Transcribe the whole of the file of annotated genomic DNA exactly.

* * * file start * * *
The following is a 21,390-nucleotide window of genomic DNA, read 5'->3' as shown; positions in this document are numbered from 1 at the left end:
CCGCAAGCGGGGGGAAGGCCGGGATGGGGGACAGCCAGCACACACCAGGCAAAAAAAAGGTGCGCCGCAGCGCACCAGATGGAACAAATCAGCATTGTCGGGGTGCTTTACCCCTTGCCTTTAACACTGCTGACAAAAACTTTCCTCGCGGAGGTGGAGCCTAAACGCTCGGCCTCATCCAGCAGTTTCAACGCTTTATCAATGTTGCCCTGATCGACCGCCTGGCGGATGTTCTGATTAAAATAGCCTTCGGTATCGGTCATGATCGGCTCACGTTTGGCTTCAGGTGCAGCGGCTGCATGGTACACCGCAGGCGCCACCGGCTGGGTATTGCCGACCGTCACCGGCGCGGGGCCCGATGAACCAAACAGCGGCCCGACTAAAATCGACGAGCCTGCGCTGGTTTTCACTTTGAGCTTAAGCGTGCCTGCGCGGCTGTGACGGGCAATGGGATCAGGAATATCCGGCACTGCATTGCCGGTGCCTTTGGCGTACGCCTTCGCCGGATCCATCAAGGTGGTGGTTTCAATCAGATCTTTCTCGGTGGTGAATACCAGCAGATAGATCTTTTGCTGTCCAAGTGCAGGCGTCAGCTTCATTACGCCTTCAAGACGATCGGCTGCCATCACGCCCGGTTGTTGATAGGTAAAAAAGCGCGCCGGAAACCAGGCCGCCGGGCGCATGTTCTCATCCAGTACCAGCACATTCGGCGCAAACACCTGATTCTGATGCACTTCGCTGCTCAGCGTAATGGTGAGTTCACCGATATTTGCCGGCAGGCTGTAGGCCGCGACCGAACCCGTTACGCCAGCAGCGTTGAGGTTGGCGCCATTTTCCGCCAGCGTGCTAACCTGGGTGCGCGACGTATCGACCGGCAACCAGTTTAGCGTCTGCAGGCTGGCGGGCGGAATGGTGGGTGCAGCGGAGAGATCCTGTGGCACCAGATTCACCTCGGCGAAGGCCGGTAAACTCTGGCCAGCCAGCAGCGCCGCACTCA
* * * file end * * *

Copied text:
The following is a 21,390-nucleotide window of genomic DNA, read 5'->3' as shown; positions in this document are numbered from 1 at the left end:
CCGCAAGCGGGGGGAAGGCCGGGATGGGGGACAGCCAGCACACACCAGGCAAAAAAAAGGTGCGCCGCAGCGCACCAGATGGAACAAATCAGCATTGTCGGGGTGCTTTACCCCTTGCCTTTAACACTGCTGACAAAAACTTTCCTCGCGGAGGTGGAGCCTAAACGCTCGGCCTCATCCAGCAGTTTCAACGCTTTATCAATGTTGCCCTGATCGACCGCCTGGCGGATGTTCTGATTAAAATAGCCTTCGGTATCGGTCATGATCGGCTCACGTTTGGCTTCAGGTGCAGCGGCTGCATGGTACACCGCAGGCGCCACCGGCTGGGTATTGCCGACCGTCACCGGCGCGGGGCCCGATGAACCAAACAGCGGCCCGACTAAAATCGACGAGCCTGCGCTGGTTTTCACTTTGAGCTTAAGCGTGCCTGCGCGGCTGTGACGGGCAATGGGATCAGGAATATCCGGCACTGCATTGCCGGTGCCTTTGGCGTACGCCTTCGCCGGATCCATCAAGGTGGTGGTTTCAATCAGATCTTTCTCGGTGGTGAATACCAGCAGATAGATCTTTTGCTGTCCAAGTGCAGGCGTCAGCTTCATTACGCCTTCAAGACGATCGGCTGCCATCACGCCCGGTTGTTGATAGGTAAAAAAGCGCGCCGGAAACCAGGCCGCCGGGCGCATGTTCTCATCCAGTACCAGCACATTCGGCGCAAACACCTGATTCTGATGCACTTCGCTGCTCAGCGTAATGGTGAGTTCACCGATATTTGCCGGCAGGCTGTAGGCCGCGACCGAACCCGTTACGCCAGCAGCGTTGAGGTTGGCGCCATTTTCCGCCAGCGTGCTAACCTGGGTGCGCGACGTATCGACCGGCAACCAGTTTAGCGTCTGCAGGCTGGCGGGCGGAATGGTGGGTGCAGCGGAGAGATCCTGTGGCACCAGATTCACCTCGGCGAAGGCCGGTAAACTCTGGCCAGCCAGCAGCGCCGCACTCA